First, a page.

4. Stephen M. Walt, a remarkable International Relations theoretician, raises a question that is currently decisive for Europe's security architecture and the future of world order: „the United States seems to be moving toward raising the stakes in Ukraine. This decision is somewhat surprising, however, because few experts think this bankrupt and divided country is a vital strategic interest and no one is talking about sending U.S. troops to fight on Kiev’s behalf. So the question is: does sending Ukraine a bunch of advanced weaponry make sense? The answer is no.”
Nowadays, this question is obviously widespread. Washington's decision to send lethal weapons to the Ukrainian military may have significant consequences on Europe and the global order. The decision not to supply lethal weaponry would smooth the way towards a peaceful resolution of the 12-month crisis with 5,000 official and 50,000 unofficial casualties. Walt analyzes the situation according to two models: „the deterrent model” and „the spiral model”. Here is his take on the first model:” Those who now favor arming Ukraine clearly believe the ‚deterrence model’ is the right way to think about this problem. In this view, Vladimir Putin is a relentless aggressor who is trying to recreate something akin to the old Soviet empire, and thus not confronting him over Ukraine will lead him to take aggressive actions elsewhere. The only thing to do, therefore, is increase the costs until Russia backs down and leaves Ukraine free to pursue its own foreign policy. This is precisely the course of action the report from the three think tanks recommends: in addition to ‚ ‚bolstering deterrence’, its authors believe arming Ukraine will help ‚produce conditions in which Moscow decides to negotiate a genuine settlement that allows Ukraine to reestablish full sovereignty.’ In addition to bolstering deterrence, in short, giving arms to Kiev is intended to coerce Moscow into doing what we want.” The other model is presented both theoretically and practically, in short and memorable phrases. (See Stephen M. Walt, Why Arming Kiev Is a Really, Really Bad Idea http://foreignpolicy.com/2015/02/09/how-not-to-save-ukraine-arming-kiev-is-a-bad-idea/)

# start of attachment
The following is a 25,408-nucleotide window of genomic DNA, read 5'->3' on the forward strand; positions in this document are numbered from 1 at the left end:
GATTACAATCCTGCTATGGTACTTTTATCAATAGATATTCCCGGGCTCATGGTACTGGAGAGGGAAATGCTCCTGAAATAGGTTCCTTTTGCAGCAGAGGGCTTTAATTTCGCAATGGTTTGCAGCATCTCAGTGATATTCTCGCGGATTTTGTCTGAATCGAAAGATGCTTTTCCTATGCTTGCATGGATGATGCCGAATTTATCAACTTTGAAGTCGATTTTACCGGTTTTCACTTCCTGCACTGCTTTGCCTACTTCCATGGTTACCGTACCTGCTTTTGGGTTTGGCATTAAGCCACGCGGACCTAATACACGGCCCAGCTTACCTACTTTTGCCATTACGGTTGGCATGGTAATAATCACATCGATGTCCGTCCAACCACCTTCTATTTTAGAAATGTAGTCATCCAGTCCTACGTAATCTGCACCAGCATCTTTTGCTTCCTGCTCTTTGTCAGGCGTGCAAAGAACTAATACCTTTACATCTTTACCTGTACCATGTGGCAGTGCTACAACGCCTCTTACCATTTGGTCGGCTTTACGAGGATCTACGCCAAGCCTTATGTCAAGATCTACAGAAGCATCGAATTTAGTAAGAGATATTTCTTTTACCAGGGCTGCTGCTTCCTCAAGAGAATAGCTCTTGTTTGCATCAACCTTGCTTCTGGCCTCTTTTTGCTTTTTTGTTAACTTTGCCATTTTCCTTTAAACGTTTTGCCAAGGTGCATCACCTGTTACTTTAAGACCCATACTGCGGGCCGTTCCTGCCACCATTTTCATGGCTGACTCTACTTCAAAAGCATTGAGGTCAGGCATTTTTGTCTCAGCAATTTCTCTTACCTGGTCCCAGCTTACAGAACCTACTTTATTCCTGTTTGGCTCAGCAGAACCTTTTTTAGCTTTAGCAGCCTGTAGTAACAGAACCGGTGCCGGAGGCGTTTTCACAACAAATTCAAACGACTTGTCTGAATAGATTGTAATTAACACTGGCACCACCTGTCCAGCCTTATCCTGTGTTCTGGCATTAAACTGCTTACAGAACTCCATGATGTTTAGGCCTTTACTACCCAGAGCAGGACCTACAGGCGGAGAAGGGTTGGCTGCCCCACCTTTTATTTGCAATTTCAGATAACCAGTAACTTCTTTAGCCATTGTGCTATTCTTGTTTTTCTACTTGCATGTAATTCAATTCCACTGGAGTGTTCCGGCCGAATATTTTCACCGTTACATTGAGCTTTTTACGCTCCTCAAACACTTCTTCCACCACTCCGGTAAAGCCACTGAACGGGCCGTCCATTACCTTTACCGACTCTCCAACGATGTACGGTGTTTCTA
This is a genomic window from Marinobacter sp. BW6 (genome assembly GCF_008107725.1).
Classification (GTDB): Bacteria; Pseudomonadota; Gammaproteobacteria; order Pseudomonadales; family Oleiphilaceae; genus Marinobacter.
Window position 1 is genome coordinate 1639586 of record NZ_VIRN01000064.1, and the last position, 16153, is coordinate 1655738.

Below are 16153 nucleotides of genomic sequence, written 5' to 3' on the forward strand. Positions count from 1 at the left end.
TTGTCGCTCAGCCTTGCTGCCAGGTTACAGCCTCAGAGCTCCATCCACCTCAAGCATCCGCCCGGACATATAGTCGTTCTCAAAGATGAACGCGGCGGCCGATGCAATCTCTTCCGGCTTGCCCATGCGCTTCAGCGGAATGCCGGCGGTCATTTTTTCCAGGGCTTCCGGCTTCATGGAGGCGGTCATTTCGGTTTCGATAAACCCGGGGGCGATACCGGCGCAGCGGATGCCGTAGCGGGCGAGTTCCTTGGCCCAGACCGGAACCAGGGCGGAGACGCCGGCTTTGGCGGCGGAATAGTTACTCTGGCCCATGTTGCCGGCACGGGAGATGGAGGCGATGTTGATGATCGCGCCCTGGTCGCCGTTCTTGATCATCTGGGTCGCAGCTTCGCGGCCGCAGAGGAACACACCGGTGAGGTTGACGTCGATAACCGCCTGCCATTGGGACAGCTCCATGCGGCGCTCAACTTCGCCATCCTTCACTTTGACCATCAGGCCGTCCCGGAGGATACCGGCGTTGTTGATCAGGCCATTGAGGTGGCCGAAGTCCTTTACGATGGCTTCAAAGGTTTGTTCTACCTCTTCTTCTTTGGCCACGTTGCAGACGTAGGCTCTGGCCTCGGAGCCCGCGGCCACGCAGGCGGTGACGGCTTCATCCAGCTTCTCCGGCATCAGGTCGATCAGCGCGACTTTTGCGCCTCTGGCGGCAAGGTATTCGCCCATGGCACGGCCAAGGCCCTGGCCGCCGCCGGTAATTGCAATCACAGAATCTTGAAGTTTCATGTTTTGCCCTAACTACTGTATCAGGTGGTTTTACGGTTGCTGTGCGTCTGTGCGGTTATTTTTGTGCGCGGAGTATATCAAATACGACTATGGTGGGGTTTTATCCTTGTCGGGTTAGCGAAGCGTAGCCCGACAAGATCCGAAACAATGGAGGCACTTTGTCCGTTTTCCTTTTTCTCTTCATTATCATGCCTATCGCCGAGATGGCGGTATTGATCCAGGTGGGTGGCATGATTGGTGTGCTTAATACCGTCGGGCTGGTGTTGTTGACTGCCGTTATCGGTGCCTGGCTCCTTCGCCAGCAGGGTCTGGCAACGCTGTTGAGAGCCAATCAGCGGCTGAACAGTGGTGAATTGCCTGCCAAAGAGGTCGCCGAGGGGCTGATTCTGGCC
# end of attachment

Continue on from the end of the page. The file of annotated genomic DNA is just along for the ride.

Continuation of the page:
5. The Prime Minister of Japan, Shinzo Abe, is well-known for his economic innovations, hence the term "Abenomics" used for Japan's current structural reforms and for the Prime Minister's vision regarding his country's role in Northeast Asia. Especially since in 2015 China has overtaken the United States as the world's largest economy, and the regional security situation is quite worrisome. In such a context, Abe wants to reform Japan's security policy, virtually unchanged since the end of World War II. According to a recent analysis, „Caught flat footed by Chinese assertiveness in the East China Sea and Russian military flights near its borders, the government of Prime Minister Shinzo Abe has implemented a raft of security improvements, from secrecy laws to the creation of a national security council modeled off the one that serves the U.S. President.” The same analysis that decries the decrease by 38 percent in defense acquisitions in the 1990-2013 period, lists five weapons that Japan needs immediately in order to counter imminent threats: Aegis Ashore, meant to counter the North Korean nuclear threat and that will offer the possibility „ to watch over the nearby Senkaku Islands (Diaoyu Islands to the Chinese.) This would give Japan the ability to close the airspace over the islands whenever it wished, and make it very dangerous for China to use military aircraft to push its territorial claims.” Besides this system, the article invokes the creation of a marine brigade (long time considered an offensive weapon) instructed to protect and recover enemy-occupied territory.
„ Japan has announced the creation of a marine brigade, built around the battalion-sized Western Army Infantry Regiment. The brigade is to be stationed in Sasebo, Nagasaki, where it will be co-located with sealift provided by the Maritime Self Defense Force.” The article also points to the necessity of sealift capabilities necessary for the transportation of Japanese amphibious troops and transport aircraft with the ability to land troops by air. (See Kyle Mizokami, 5 Weapons of War Japan Needs Immediately , in „ The National Interest”, February 17, 2015- http://nationalinterest.org/feature/5-weapons-war-japan-needs-immediately-12259?page=show )
February 23, 2015